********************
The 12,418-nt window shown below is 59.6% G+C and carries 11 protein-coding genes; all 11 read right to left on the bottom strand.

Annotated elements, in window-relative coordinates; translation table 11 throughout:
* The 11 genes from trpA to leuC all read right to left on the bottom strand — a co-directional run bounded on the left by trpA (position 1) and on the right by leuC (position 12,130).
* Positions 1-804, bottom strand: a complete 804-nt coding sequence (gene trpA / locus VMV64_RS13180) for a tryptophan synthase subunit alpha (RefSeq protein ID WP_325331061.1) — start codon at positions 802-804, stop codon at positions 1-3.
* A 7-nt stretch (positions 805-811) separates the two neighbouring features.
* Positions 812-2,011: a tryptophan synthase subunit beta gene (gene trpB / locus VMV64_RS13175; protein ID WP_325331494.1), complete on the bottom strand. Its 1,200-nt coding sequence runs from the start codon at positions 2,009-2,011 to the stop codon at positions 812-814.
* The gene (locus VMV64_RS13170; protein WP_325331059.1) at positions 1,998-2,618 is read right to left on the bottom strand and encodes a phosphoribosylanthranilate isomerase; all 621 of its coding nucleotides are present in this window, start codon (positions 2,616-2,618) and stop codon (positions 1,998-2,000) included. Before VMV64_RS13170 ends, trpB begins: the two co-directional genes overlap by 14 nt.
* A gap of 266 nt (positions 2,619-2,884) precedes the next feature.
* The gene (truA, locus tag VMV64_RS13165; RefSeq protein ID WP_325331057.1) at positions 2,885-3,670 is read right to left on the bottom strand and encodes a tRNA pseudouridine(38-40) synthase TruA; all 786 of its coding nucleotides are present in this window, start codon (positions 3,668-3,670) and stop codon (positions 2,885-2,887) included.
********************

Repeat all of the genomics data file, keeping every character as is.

The 12,418-nt window shown below is 59.6% G+C and carries 11 protein-coding genes; all 11 read right to left on the bottom strand.

Annotated elements, in window-relative coordinates; translation table 11 throughout:
* The 11 genes from trpA to leuC all read right to left on the bottom strand — a co-directional run bounded on the left by trpA (position 1) and on the right by leuC (position 12,130).
* Positions 1-804, bottom strand: a complete 804-nt coding sequence (gene trpA / locus VMV64_RS13180) for a tryptophan synthase subunit alpha (RefSeq protein ID WP_325331061.1) — start codon at positions 802-804, stop codon at positions 1-3.
* A 7-nt stretch (positions 805-811) separates the two neighbouring features.
* Positions 812-2,011: a tryptophan synthase subunit beta gene (gene trpB / locus VMV64_RS13175; protein ID WP_325331494.1), complete on the bottom strand. Its 1,200-nt coding sequence runs from the start codon at positions 2,009-2,011 to the stop codon at positions 812-814.
* The gene (locus VMV64_RS13170; protein WP_325331059.1) at positions 1,998-2,618 is read right to left on the bottom strand and encodes a phosphoribosylanthranilate isomerase; all 621 of its coding nucleotides are present in this window, start codon (positions 2,616-2,618) and stop codon (positions 1,998-2,000) included. Before VMV64_RS13170 ends, trpB begins: the two co-directional genes overlap by 14 nt.
* A gap of 266 nt (positions 2,619-2,884) precedes the next feature.
* The gene (truA, locus tag VMV64_RS13165; RefSeq protein ID WP_325331057.1) at positions 2,885-3,670 is read right to left on the bottom strand and encodes a tRNA pseudouridine(38-40) synthase TruA; all 786 of its coding nucleotides are present in this window, start codon (positions 3,668-3,670) and stop codon (positions 2,885-2,887) included.